"Temperament" is the global term for a set of early emergent traits in development that form the basis for a later personality. Most of the constituent traits are thought to be affective in nature and can be distinguished as involving either reactivity or regulation. R. Barkley It took a long time to write this out so I didn't put in the extra stuff quoting various authors works. My bad.


I'm wondering about your saying temperament can 'lead to adhd' because I can see it at least as plausible that the underlying physical brain issues with adhd or adhd not yet diagnosed lead to a distinguishable temperament(s).

From what I've read in this book you linked I'm not seeing the suggestion that temperament leads to ADHD but rather that temperament is affective. Meaning it happens as a result of....... (fill in the blank).

I'd think it would be more likely for there to be the underlying brain issues, leading to a more frustrated infant/toddler, parental expectations, medical diagnostic milestones not being met and some pressure to get on it.. would creat an affect rather than an affect creating a disorder.

Am I making sense?

SB_UK
03-08-16, 03:18 PM
sorry - back on topic

from ddd's link (https://books.google.co.uk/books?id=zlk8BAAAQBAJ&pg=PA95&dq=russell+barkley+adhd+handbook+4th+edition+tempe rament&hl=en&sa=X&redir_esc=y#v=onepage&q=russell%20barkley%20adhd%20handbook%204th%20edit ion%20temperament&f=false)

I'm still seeing inheritance of sensitivity underlying ADHD.

“Being HS is genetic,” says Dr Elaine Aron, who is a leading researcher in the field.
http://www.telegraph.co.uk/wellbeing/health-advice/highly-sensitive-people/

daveddd
03-08-16, 03:19 PM
It took a long time to write this out so I didn't put in the extra stuff quoting various authors works. My bad.


I'm wondering about your saying temperament can 'lead to adhd' because I can see it at least as plausible that the underlying physical brain issues with adhd or adhd not yet diagnosed lead to a distinguishable temperament(s).

From what I've read in this book you linked I'm not seeing the suggestion that temperament leads to ADHD but rather that temperament is affective. Meaning it happens as a result of....... (fill in the blank).

I'd think it would be more likely for there to be the underlying brain issues, leading to a more frustrated infant/toddler, parental expectations, medical diagnostic milestones not being met and some pressure to get on it.. would creat an affect rather than an affect creating a disorder.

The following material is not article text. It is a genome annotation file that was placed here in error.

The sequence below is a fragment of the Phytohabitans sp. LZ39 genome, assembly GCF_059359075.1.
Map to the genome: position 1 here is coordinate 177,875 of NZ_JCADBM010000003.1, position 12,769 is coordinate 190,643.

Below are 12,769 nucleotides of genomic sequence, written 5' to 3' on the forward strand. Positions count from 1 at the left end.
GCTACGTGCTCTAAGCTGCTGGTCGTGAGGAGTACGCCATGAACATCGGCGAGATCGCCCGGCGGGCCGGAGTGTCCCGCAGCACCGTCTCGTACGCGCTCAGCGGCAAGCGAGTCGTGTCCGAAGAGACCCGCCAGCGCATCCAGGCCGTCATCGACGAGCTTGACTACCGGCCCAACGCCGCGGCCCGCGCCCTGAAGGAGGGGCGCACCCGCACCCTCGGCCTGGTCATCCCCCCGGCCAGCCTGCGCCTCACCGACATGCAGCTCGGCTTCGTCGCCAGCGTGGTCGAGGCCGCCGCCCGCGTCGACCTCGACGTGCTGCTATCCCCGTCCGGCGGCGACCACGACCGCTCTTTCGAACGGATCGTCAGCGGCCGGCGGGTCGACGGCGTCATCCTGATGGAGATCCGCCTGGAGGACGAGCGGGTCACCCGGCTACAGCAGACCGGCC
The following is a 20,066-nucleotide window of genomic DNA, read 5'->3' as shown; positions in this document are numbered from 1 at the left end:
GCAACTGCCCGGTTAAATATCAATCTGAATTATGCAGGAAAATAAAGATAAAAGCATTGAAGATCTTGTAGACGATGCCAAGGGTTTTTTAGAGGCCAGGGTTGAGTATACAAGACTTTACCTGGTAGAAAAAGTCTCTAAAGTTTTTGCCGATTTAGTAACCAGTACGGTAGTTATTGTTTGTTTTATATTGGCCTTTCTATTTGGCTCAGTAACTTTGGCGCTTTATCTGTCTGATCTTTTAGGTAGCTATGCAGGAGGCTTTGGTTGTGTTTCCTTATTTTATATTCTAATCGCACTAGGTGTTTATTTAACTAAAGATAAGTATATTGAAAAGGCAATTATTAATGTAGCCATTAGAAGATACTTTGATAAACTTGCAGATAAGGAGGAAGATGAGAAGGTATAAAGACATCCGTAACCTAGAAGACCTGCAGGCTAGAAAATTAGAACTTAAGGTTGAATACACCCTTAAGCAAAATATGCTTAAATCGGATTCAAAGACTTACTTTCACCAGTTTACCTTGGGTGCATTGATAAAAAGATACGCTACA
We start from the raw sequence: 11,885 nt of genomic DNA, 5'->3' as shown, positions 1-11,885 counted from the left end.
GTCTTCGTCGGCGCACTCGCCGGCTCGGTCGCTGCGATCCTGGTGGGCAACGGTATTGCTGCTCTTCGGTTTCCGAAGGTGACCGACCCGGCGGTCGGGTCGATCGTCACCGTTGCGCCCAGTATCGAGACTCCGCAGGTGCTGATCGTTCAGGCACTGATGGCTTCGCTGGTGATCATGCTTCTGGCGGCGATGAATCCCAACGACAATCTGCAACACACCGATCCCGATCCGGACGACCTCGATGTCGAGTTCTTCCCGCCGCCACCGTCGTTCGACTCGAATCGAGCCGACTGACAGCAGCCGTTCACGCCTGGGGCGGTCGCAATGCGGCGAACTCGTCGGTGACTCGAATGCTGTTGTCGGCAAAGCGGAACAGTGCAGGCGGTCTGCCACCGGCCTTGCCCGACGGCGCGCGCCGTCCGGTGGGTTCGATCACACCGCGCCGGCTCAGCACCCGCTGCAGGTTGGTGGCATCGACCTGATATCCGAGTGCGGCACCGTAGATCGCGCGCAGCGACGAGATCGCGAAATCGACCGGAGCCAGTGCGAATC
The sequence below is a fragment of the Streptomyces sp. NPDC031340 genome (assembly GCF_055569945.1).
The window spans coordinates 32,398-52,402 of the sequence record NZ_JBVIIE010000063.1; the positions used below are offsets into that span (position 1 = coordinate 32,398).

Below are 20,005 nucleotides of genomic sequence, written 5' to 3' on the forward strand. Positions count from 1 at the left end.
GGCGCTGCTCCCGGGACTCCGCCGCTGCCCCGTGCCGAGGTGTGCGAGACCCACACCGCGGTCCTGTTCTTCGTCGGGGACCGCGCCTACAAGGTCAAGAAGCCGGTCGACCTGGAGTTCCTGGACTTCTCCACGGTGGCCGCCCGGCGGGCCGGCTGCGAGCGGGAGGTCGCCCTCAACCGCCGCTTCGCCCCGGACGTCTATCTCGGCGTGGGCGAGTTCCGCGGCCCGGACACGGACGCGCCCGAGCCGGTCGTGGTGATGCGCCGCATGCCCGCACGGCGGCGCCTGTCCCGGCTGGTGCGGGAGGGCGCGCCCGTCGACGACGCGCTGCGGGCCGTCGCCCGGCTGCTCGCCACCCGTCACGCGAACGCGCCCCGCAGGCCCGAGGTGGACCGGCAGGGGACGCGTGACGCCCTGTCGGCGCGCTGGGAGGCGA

Am I making sense?

i know what your saying

but primitive affect comes well before EF

link- early affect=externalizing disorder (adhd) 'nigg'

daveddd
03-08-16, 03:22 PM
temperament - life long ADHD a lot ADHD that goes away in adulthood a little, controls- none

ginniebean
03-08-16, 03:22 PM
i know what your saying

but primitive affect comes well before EF

link- early affect=externalizing disorder (adhd) 'nigg'

Was that a link? if it's there not sure if it worked out as you planned.

SB_UK
03-08-16, 03:24 PM
This is interesting - from ^^^

“If you are a HSP you shouldn’t want to ‘cure’ yourself. It’s who you are. In certain societies being highly sensitive is seen as a positive thing. Research found that highly sensitive men in Thailand and India were rarely, if ever, teased, whereas highly sensitive men in North America were frequently so.” "We [Indians] have great respect for such individuals [ADDers], although their lives may be difficult."
"In America they consider this behavior indicative of a psychiatric disorder," I said.
- See more at: http://www.thomhartmann.com/forum/2010/07/adhd-disordered-minds-or-old-souls#sthash.diydWGw9.dpufSorry - typing with 1 finger ... ... (pain !!!)

daveddd
03-08-16, 03:26 PM
Was that a link? if it's there not sure if it worked out as you planned.

i didn't plan anything, just read it unbiasedly


barkley cited niggs work that said early temperament can lead to an externalizing disorder

SB_UK
03-08-16, 03:28 PM